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Supreme Forest Products, Inc. v. Kennedy

United States District Court, D. Connecticut

January 12, 2017

SUPREME FOREST PRODUCTS, INC., et al ., Plaintiffs,



         This discovery dispute principally concerns the scope of the attorney-client privilege in the context of two clients who have filed separate lawsuits against the same employer but who otherwise have a common interest and are represented by a single attorney. For the reasons set forth below, I will sustain in part and overrule in part plaintiffs' objections to defendants' invocation of the privilege.


         Plaintiffs are a company (Supreme Forest Products, Inc.) and two of its employees (Martin Paganini and Mark Bellino) who filed suit in January 2016 against two former company employees (Michael Kennedy and Ferrell Welch), alleging that Kennedy and Welch conspired to secretly and unlawfully tape-record certain conversations that Kennedy had with Paganini and Bellino. The conversations with Paganini and Bellino occurred in March and April 2014, and the tape-recordings were ostensibly made for purposes of generating evidence to be used by Kennedy and Welch to make a claim against the company for its alleged violation of federal workplace safety laws. Indeed, Kennedy and Welch filed separate federal lawsuits in 2014 against the company, alleging that it wrongfully discharged them because they refused to drive the company's trucks in violation of federal transport safety regulations. See Kennedy v. Supreme Forest Products, Inc., 3:14cv1851 (JAM) (D. Conn.); Welch v. Supreme Forest Products, Inc., 3:14cv1852 (JAM) (D. Conn.).

         The tape-recordings now at issue in this lawsuit came to light after they were disclosed during the course of pre-trial discovery in the prior lawsuits by Kennedy and Welch against the company. This disclosure prompted the company and Paganini and Bellino to file the instant lawsuit. Kennedy and Welch are represented as defendants in this current lawsuit by the same attorney, Michael Reilly, who brought the initial lawsuits on their behalf.

         Now before me is a dispute about the scope of the attorney-client privilege for Kennedy and Welch. Faced with extensive document requests, interrogatories, and requests for production, Kennedy and Welch have invoked the attorney-client privilege in relation to certain meetings or communications that they jointly participated in with Attorney Reilly during the course of the prior litigation. According to their submissions, Kennedy and Welch both consulted with Attorney Reilly in early May 2014, and they then signed retainer agreements on May 5 and May 9, 2014. The principal issue is whether the attorney-client privilege should apply to the joint communications that occurred between Kennedy, Welch, and Attorney Reilly before the filing in 2016 of the current lawsuit against Kennedy and Welch.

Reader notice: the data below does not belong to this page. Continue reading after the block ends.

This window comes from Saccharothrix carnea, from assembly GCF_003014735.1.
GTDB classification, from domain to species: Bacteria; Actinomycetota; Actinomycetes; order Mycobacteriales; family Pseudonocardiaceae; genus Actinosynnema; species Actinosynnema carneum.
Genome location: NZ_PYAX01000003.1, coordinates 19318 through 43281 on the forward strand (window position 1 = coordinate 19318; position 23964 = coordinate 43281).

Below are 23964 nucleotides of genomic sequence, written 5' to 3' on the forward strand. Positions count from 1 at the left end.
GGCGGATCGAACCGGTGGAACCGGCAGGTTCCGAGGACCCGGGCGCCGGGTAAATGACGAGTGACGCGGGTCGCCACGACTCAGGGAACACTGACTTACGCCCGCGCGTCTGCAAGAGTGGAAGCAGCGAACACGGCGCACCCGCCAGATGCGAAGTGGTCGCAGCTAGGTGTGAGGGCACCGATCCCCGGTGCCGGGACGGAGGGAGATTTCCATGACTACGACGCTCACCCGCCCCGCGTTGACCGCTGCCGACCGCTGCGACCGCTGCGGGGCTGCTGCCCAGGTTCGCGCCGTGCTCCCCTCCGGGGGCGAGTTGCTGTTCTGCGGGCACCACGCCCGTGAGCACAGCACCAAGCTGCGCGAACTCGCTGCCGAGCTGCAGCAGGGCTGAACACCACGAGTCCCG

The parties do not dispute the basic elements of the attorney-client privilege: “A party invoking the attorney-client privilege must show (1) a communication between client and counsel that (2) was intended to be and was in fact kept confidential, and (3) was made for the purpose of obtaining or providing legal advice.” In re County of Erie, 473 F.3d 413, 419 (2d Cir. 2007); see also Blumenthal v. Kimber Mfg., Inc., 265 Conn. 1, 9-10 (2003) (discussing purpose and scope of attorney-client privilege); Restatement (Third) of Law Governing Lawyers § 68 (elements of attorney-client privilege).[1]

         Moreover, the attorney-client privilege may properly extend to communications that occur between an attorney in the presence of two or more clients that the attorney jointly represents. “If two or more persons are jointly represented by the same lawyer in a matter, a communication of either co-client that otherwise qualifies as privileged . . . and relates to matters of common interest is privileged as against third persons, and any co-client may invoke the privilege, unless it has been waived by the client who made the communication.” Restatement (Third) of Law Governing Lawyers § 75. As the commentary instructs, “the rule recognizes that it may be desirable to have multiple clients represented by the same lawyer, ” and “the scope of the co-client relationship is determined by the extent of the legal matter of common interest.” Id., cmts. (b) & (c); see also Pagano v. Ippoliti, 245 Conn. 640, 649-50 (1998) (“When two or more people consult an attorney together on a matter of joint interest . . . their communications [are] privileged as to the outside world.”); In re Teleglobe Commc'ns Corp., 493 F.3d 345, 362- 63 (3d Cir. 2007) (discussing co-client privilege).